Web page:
Shorter version: Stop trying to be cool

J.J. McCullough:

Watching the Sean Hannity show the other day, I heard four giddy words I can’t say I expected: “Up next, Piers Morgan!” Only a few days prior, after all, Morgan had been involved in one of his trademark Twitter spats — with Hannity mainstay Sebastian Gorka, no less — and it had ended with Morgan declaring America’s contribution to World War II overrated and unhelpful.

“Where would Britain be without you & your massive GUNS?!” Morgan had snippily tweeted at an American. “Speaking German,” replied Ben Shapiro, retweeted by Gorka. Morgan’s comeback? “It was really good of America to join WW2 two years later, after millions had died. Many thanks.”

That tasteful comment did not come up during the Hannity interview, which was instead a chummy exchange of shared disgust at the Mueller investigation, James Comey, and the latest dumb thing Joy Behar had said.

Morgan would have made a curious guest for a conservative talk show even without his recent foray into historical revisionism. To the extent he’s made any political brand for himself in America, it’s been as a hectoring anti-gun fanatic and generally condescending anti-American scold. Yet because Morgan has had some mildly sympathetic things to say about Donald Trump as of late (or at least hates some of the same people as the president) all is forgiven, and he’s now understood as “one of us” to some corners of the conservative base.

It was the same phenomenon that saw Kanye West’s remarkable rebranding last week. A tweet or two in the president’s favor and the man previously best known for calling George W. Bush a racist sociopath on live television and contributing such immortal lines to the canon of American music as “eatin’ Asian p***y / all I need was sweet and sour sauce” was reborn as a conservative folk hero. Perhaps West was taking his cue from Roseanne Barr, whom many on the right have given a similar mulligan for decades of far-left lunacy on the grounds she kinda likes Trump.

Conservatives are at their worst when they obsessively internalize leftist critiques, and no criticism has proven a greater font of conservative insecurity than liberal teasing that the Right is crotchety, backwards, and unhip. Much anxious effort has been exerted to prove these critics wrong, yet desperation rarely produces flattering results. The hurried search for conservatives with some progressive cachet — black, gay, famous, young, etc. — often manifests as low standards and embarrassing self-delusion, as the intellectual talents of various B-rate minds are inflated to heroic status the moment their public rhetoric drifts even the teensiest bit rightward.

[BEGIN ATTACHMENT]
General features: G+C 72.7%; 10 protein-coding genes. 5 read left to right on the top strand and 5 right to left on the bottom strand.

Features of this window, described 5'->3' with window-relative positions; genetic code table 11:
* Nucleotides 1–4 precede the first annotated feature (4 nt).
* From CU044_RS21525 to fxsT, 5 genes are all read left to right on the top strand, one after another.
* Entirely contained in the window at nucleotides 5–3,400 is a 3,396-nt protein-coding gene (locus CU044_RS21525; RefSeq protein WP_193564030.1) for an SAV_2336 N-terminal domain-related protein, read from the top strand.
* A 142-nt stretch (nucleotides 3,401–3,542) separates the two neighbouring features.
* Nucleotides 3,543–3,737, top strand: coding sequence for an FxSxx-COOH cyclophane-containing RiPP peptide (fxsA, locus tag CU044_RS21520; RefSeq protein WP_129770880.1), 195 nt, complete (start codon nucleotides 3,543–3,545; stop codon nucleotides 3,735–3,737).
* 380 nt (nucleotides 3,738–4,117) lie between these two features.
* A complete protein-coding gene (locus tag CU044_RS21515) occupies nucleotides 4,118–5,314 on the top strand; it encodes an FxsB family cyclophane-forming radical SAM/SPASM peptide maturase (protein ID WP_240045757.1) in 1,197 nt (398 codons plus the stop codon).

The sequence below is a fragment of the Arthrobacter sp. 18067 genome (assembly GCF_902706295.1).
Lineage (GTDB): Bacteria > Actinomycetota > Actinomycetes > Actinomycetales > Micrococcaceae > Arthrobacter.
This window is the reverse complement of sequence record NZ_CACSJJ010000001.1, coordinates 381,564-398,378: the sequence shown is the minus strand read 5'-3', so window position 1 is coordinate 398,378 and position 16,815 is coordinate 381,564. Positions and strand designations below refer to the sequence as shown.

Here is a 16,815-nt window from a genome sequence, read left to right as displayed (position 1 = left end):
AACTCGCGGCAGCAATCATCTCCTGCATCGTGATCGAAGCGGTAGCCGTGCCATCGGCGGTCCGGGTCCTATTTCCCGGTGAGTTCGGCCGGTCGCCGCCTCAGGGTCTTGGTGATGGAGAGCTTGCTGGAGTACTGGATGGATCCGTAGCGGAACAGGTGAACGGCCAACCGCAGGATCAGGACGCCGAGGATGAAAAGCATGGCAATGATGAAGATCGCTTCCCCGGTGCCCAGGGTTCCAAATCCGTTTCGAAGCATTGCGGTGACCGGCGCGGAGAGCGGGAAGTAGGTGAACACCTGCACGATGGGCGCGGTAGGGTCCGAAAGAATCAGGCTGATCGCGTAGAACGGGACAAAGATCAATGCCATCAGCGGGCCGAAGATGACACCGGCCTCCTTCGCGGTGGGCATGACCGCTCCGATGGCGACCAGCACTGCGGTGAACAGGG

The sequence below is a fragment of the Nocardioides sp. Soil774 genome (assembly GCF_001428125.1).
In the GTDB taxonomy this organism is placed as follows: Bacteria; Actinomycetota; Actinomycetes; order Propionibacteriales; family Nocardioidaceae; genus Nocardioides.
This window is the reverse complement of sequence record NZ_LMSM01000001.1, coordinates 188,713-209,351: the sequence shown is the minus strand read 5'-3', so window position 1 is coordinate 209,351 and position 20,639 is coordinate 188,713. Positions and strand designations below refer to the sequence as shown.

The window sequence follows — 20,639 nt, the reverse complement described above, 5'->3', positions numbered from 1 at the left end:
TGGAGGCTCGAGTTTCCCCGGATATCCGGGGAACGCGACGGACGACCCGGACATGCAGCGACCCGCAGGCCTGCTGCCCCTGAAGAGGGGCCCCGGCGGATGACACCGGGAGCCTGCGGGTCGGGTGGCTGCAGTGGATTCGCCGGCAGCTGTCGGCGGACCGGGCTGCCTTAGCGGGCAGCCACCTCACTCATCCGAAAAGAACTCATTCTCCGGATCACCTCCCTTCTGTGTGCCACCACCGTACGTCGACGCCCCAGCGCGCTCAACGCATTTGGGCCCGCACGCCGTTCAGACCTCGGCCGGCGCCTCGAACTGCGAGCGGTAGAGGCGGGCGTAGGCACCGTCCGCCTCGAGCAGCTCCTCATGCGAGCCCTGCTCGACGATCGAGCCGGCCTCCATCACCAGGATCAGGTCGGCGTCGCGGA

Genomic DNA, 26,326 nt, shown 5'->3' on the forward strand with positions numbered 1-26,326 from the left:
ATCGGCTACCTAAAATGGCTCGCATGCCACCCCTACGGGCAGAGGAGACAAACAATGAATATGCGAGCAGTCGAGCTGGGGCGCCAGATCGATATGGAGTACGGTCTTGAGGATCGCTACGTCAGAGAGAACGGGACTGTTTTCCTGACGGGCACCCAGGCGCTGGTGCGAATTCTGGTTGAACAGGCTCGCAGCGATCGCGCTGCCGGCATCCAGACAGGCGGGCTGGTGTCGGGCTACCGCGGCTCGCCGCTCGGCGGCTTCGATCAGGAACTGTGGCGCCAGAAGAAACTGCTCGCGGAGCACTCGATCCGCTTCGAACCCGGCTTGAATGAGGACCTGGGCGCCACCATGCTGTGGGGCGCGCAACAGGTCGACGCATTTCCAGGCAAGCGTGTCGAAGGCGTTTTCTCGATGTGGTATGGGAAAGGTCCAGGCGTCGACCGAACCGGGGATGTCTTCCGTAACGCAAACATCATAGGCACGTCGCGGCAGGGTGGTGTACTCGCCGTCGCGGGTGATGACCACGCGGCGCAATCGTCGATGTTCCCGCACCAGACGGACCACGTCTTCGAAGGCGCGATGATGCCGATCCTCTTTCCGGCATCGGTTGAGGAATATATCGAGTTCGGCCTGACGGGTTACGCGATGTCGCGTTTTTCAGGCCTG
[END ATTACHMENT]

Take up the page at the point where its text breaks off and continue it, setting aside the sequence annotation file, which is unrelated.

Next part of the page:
It’s even worse than usual these days, given the very definition of “rightward” has become hazier than ever amid the rise of a fairly unideological Republican president and an increasingly visible fanatic far Left.

Since Trump plays his partisan role awkwardly, and is on the receiving end of a hysteria that often has little to do with politics, the president can come off a sympathetic figure, even if — perhaps especially if — one’s understanding of politics is fairly shallow. People who imagine themselves to be outspoken or uncouth outsiders with stylistic similarities to Trump can easily empathize with him, regardless of their policy opinions. This makes Trump a celebrity president who is often judged on celebrity terms, where arguments like “I just can’t stand him!” or “Show those haters!” are considered sufficiently full opinions.

Meanwhile, the cultural crusades of the far Left have become more conspicuous than ever through endless media coverage of language and thought policing at college campuses, newsrooms, and elsewhere. Again, regardless of the politics involved, this sort of thing is quite easy to engage with at a cultural level alone. Americans don’t like being told what to do or what to say, and there will always be a great deal of contempt leveled at anyone who affects the personality of a scold or busybody — and support for those who resist.

Conservatives can claim some degree of common cause with anyone who feels that Trump is being given a hard time and thinks the colleges are going nuts, but this isn’t much. Identifying political allies exclusively on such thin criteria will invariably require turning a blind eye to all sorts of other deranged opinions, and redefining conservatism into a temperament of shallow irritation with some characteristics of American political culture circa 2018, as opposed to anything resembling a timeless or coherent philosophy.

An obsession with building up superficially cool but intellectually preposterous right-wing celebrities has already led to disasters such as Milo Yiannopoulos, and one can’t help but feel a grim sense of déjà vu as an ever-growing parade of semi-coherent supposed conservatives from Hollywood, pop music, and YouTube are hyped by conservative media outlets desperate for validation by young, hip audiences.

That said, critics do run the risk of snobbery. Conservatives have to be open to newcomers, and ideological newbies — particularly those who were on the left until five minutes ago — will inevitably spout opinions that are one-dimensional, badly articulated, or half-formed.

The key is sizing up the motive animating the alleged new right-wing personality. Does the rhetoric of the nouveau-conservative appear to be coming from a place of genuine political interest? Do his opinions reflect a desire to engage in arguments beyond the present moment? Or has he simply discovered a new way to get in front of the cameras and exploit the wishful thinking of a uniquely desperate audience?

One of the few benefits of growing older is the realization that you longer need to follow pop culture, or often care what other people think. I can express that with a sentence, or two words.

 

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